Critics, condemnations

Veritatis Splendor is not going over as well with some moral theologians, who see it as a condemnation of moral theories and trends. Some have said the encyclical would have done better to describe these as problems of modern secularized culture instead of calling them errors in Catholic theology.

Fr. Charles E. Curran of Southern Methodist University - whom the Vatican declared ineligible to teach as a Catholic theologian in the 1980s because of his arguments for less-absolute Catholic positions on certain moral issues - said he saw himself depicted in one place in the encyclical That was where the encyclical said theologians were wrong in accusing the church of "physicalism" in its absolute prohibitions against premarital sex, homosexual activity, autoeroticism, direct sterilization, artificial contraception and artificial insemination.

It was that list of issues. Those were the issues they got me on,' he said.

In terms of theoretical positions and methodologies the encyclical condemns, Curran said he found neither his views nor those of any other Catholic moral theologian. "No Catholic theologian I know advocates relativism or subjec- tivism" or various other positions that are condemned, he said.

At a televised press conference in Washington introducing the document, Dominican Fr. Joseph A. DiNoia, director of the U.S. bishops'Secretariat for Doctrine and Pastoral Research and Practices, said it would be a big mistake ... to treat the encyclical as a catalog of errors" aimed at cracking down on certain theologians.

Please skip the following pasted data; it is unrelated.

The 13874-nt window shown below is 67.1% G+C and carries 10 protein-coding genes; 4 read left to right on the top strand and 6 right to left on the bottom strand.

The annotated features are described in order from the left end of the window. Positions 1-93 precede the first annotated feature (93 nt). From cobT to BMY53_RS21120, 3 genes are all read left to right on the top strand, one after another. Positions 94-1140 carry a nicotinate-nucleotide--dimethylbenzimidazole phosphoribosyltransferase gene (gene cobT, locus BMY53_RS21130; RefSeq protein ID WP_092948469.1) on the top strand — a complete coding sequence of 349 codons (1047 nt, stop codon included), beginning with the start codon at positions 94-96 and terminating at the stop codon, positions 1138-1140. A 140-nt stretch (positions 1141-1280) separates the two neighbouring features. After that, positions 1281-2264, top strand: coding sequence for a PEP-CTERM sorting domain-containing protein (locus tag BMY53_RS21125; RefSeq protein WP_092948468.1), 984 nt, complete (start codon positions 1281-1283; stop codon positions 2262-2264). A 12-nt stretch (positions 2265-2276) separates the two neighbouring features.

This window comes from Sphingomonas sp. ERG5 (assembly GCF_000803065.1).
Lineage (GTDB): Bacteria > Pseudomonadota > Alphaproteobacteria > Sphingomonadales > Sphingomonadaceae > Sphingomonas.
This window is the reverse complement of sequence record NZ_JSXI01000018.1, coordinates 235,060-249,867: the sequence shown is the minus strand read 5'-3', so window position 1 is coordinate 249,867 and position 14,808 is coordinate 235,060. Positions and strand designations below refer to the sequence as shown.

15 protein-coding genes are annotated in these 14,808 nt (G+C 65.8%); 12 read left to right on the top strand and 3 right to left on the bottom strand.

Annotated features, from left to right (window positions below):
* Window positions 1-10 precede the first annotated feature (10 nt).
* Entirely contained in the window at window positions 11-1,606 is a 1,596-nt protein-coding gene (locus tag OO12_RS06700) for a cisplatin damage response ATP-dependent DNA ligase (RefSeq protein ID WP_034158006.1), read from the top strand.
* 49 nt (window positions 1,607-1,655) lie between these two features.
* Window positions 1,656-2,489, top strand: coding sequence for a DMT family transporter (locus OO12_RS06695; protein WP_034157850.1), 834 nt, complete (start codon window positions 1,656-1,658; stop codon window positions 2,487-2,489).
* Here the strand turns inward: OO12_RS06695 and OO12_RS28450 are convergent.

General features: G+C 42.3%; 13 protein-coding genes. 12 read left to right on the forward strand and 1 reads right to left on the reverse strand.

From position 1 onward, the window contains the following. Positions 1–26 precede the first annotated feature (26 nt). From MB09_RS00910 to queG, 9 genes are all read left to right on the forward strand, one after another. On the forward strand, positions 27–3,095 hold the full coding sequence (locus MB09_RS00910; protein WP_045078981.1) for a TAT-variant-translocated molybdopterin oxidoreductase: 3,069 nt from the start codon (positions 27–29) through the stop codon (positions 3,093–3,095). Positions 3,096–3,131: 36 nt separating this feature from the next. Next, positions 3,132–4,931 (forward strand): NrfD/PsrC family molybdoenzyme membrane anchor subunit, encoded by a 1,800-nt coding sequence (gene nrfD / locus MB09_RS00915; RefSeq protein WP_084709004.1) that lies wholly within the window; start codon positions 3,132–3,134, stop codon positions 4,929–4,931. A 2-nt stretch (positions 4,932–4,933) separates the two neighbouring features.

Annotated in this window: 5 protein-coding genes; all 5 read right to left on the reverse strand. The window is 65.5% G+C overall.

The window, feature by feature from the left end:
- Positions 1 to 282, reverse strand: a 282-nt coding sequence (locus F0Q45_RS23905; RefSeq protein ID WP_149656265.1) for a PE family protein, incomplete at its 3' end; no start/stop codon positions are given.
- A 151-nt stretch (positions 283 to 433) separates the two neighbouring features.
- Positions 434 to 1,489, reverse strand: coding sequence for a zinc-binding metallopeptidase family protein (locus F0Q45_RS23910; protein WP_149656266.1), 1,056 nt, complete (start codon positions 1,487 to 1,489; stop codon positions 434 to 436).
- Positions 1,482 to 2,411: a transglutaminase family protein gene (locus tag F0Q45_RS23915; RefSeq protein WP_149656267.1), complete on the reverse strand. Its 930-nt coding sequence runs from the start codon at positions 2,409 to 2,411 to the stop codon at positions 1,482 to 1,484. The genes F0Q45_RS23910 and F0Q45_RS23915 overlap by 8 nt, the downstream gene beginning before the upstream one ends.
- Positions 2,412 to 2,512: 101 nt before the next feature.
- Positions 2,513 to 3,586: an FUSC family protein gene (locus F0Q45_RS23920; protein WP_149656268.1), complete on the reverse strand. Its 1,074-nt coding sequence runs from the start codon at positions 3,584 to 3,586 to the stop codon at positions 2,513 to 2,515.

"It describes and implies a collaboration between bishops and theologians,' he said. Accompanying him on the panel, assembled just hours after the document was released in Rome, were Bishop Alfred C. Hughes, bishop-designate of Baton Rouge, La., and chairman of the bishops' committee on doctrine, and Dominican Fr. Benedict M. Ashley of Aquinas Institute in St. Louis, a theological consultant to the committee.

Criticism as well as praise has not been limited to the United States and Canada. In Europe, the encyclical has been reproached strongly by various prominent religious figures.

Swiss-born Catholic theologian Fr. Hans Kung, for example, said the encyclical represented a return to an Inquisition mentality. "We thought the spirit of the Inquisition was dead,' he said.

Papal rigidity is due more to worry over infallibity than preoccupation with sex, he added. In the Vatican they don't want to make a critical evaluation of infallibility, because they believe they cannot correct themselves."